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LICENSING YOUR MUSIC TO TV AND FILM

Posted by on Tuesday, March 3, 2015 Under: Marketing & Promoting




Many artists have found success in the music industry through performing their music, but sometimes the gigs can slow down or even dry up, so how do you continue making money with your original music? Licensing your music to TV and Film is a great way to keep the money rolling in while being able to expose your music to the masses. TV and Film companies are always willing to use quality independent music, and some companies prefer to use independent music

because they don't have the budget to use music from the major labels.


Licensing music is basically giving a TV or Film permission to use your music in a particular scene or even soundtrack. Think about it, how many times have you heard music from known and unknown artist on shows? With all the reality shows that are now being created, there is a growing need for music to just be played in the background and in many cases it's independent music. Now by this point you're probably wondering, "How can I get my music to the people who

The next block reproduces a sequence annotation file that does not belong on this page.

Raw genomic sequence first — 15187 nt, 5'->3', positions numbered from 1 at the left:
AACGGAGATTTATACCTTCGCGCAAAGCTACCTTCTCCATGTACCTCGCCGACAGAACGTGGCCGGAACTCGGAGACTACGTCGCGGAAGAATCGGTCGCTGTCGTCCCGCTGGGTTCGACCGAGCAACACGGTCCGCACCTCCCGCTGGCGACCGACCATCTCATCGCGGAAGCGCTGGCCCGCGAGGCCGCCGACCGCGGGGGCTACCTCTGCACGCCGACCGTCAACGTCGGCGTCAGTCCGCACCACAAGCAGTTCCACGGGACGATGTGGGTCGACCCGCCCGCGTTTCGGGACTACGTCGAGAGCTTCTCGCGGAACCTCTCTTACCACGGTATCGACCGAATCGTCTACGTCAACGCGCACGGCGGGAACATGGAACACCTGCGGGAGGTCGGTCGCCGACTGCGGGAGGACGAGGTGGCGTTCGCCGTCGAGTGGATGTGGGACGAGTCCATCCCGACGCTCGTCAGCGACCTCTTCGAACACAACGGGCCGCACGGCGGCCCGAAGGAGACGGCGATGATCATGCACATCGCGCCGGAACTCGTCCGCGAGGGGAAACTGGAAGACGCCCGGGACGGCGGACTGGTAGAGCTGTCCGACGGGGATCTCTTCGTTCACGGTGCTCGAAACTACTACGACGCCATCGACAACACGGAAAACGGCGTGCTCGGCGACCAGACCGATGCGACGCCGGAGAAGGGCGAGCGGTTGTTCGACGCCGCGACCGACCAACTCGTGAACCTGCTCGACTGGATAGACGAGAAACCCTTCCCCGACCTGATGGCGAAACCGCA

control what music is accepted?" Well...


The easy and most affordable way would be to pay close attention to what music is being used by some of your favorite shows. If your genre of music is what is commonly used then you have found a potential TV or Film that could be interested in your work. Do a little research by reading the credits on a particular television program or film. There is always some sort of credit or acknowledgement made to the "Music Director" or "Music Arranger". Once you find that

persons name do some more research by looking them up on the internet. Google is an amazing tool for research.


Now before you start submitting any music for TV or film make sure you join a performance rights organization like ASCAP, BMI or SESAC. These organization act as a middleman to collect any royalties on your behalf from Television shows or Films that uses your songs publicly. If you want to receive royalties from your music, I urge you to join one of these organizations. In addition to receiving licensing fees, you can receive royalties every time the network broadcasts

the TV show that includes your song. As far as film goes, it works a bit different, only royalties that are ever eligible would be if your song was included on a soundtrack or even if the film is broadcasted on TV.


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